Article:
In brief, our teachers were astute in choosing class materials that would support Anthroposophy, if only tangentially, without raising parents’ suspicions. The crucial element was the commentary given to us in class by our teachers. We read no critics, we received no outside views. The only interpretation we received was supplied by our teachers themselves, who gave everything a slow Anthroposophical backspin. The line between literature and history blurred; distinctions between fact and fantasy evaporated. Spirituality of a vague, unorthodox sort hung always in the air as the vibe ran quiet trills along our rows of desks. It is amazing how much can be conveyed in a few choice words by true believers who hold positions of authority. (Try a thought experiment: What if most of the tales and texts presented during your schooling were mystical, spiritualistic, and/or religious? And what if the interpretations of these works given by your teachers conformed to the beliefs of a strange, mystical, spiritualistic cult? Your education would largely amount to indoctrination in that cult's vision of reality.)


Intimations of the great beyond were subtly, recurrently present in most of our studies — and Christ became increasingly central. Our headmaster guided us in reading spiritualistic essays: Ralph Waldo Emerson’s SELECTED WRITINGS, for instance, and Thomas Carlyle’s ON HEROES AND HERO-WORSHIP. I still have my copies of these books, in which I see that I dutifully underlined passages honoring Christ and praising “Christianism.” Our teachers rarely acknowledged their interest in Christ, explicitly, but His overwhelming significance in their beliefs was hard to miss. We were encouraged to read disguised Christian parables by J.R.R. Tolkien and C.S. Lewis, who were members of a coterie known as the Oxford Christians. We had a chorus comprising the entire high school — during my senior year, our biggest number was Handel’s “Messiah.” The central event of each “nonsectarian” year was the Carol Sing on a December evening. Students, parents, faculty, and alumni filled the candlelit auditorium, which for the evening became a kind of chapel. The Sing was our community bonding experience. It was unmistakably Christian (all the carols were traditional birth-of-Jesus songs — no secular ditties about Santa Clause or reindeer or snowmen), and it always culminated in “Silent Night” — which most of us sang in English but some sang in contrapuntal German. [The "Christianity" at Waldorf schools is distinctly heretical, stressing doctrines that have no basis in the Bible. See "Was He Christian?"]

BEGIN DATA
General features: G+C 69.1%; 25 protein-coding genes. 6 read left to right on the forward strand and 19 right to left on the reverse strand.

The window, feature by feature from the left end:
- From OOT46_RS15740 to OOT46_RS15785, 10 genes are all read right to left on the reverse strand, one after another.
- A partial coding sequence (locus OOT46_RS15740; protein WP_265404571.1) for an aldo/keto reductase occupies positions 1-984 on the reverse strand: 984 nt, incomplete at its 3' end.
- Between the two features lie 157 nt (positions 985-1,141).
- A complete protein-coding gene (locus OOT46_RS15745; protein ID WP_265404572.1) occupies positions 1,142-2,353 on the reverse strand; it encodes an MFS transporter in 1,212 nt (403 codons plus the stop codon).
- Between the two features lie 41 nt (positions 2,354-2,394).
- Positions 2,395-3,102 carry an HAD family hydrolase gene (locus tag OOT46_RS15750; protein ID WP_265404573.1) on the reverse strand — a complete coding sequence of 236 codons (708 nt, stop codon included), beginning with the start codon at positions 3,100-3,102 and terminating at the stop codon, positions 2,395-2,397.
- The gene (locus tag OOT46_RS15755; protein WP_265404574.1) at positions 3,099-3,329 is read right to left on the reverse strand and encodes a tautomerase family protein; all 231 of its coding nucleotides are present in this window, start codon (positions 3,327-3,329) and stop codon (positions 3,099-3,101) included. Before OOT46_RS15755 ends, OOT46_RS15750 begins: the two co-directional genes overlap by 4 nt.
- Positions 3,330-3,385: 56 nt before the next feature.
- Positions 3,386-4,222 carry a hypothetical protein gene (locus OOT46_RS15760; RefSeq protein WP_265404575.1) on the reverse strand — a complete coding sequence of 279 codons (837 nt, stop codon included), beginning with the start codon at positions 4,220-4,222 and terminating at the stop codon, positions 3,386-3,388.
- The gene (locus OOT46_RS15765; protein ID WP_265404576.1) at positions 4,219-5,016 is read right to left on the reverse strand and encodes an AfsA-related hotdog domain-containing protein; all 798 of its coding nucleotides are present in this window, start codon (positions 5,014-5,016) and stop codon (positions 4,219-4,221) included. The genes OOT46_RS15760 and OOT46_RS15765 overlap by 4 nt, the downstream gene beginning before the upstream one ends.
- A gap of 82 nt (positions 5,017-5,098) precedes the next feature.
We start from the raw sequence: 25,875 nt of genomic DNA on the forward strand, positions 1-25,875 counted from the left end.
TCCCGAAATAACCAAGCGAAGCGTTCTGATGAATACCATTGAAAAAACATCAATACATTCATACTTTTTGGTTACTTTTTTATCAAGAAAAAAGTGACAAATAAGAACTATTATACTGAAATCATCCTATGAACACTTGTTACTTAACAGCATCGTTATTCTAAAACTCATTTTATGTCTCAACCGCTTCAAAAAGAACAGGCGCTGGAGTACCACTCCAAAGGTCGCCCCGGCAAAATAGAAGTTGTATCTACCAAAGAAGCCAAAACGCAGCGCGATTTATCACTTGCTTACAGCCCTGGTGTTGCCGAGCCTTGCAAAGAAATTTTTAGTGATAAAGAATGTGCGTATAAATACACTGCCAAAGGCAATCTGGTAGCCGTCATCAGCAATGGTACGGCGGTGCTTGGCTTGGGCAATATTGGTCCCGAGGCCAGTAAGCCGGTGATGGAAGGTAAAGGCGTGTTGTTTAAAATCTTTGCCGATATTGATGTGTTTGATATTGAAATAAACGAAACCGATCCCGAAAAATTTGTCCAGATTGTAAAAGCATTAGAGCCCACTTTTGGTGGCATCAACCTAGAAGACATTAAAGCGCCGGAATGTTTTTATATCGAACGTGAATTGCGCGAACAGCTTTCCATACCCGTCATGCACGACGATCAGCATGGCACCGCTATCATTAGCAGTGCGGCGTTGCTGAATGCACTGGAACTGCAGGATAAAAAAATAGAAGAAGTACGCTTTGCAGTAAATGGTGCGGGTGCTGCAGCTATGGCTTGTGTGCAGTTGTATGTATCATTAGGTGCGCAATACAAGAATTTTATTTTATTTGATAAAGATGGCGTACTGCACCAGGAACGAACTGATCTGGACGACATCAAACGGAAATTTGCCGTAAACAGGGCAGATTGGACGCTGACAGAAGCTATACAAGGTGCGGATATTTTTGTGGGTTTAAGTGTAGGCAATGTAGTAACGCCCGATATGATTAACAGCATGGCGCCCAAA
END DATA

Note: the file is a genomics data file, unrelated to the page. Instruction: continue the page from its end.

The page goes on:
III.


The effects of Waldorf’s educational program gradually accumulated in our heads and hearts. After I had been at the school only a few years, the notion of trying to see the world clearly had lost almost all meaning for me. Everything seemed to me symbolic rather than concrete — although what the symbols stood for was vague. Everything had its hidden deeps.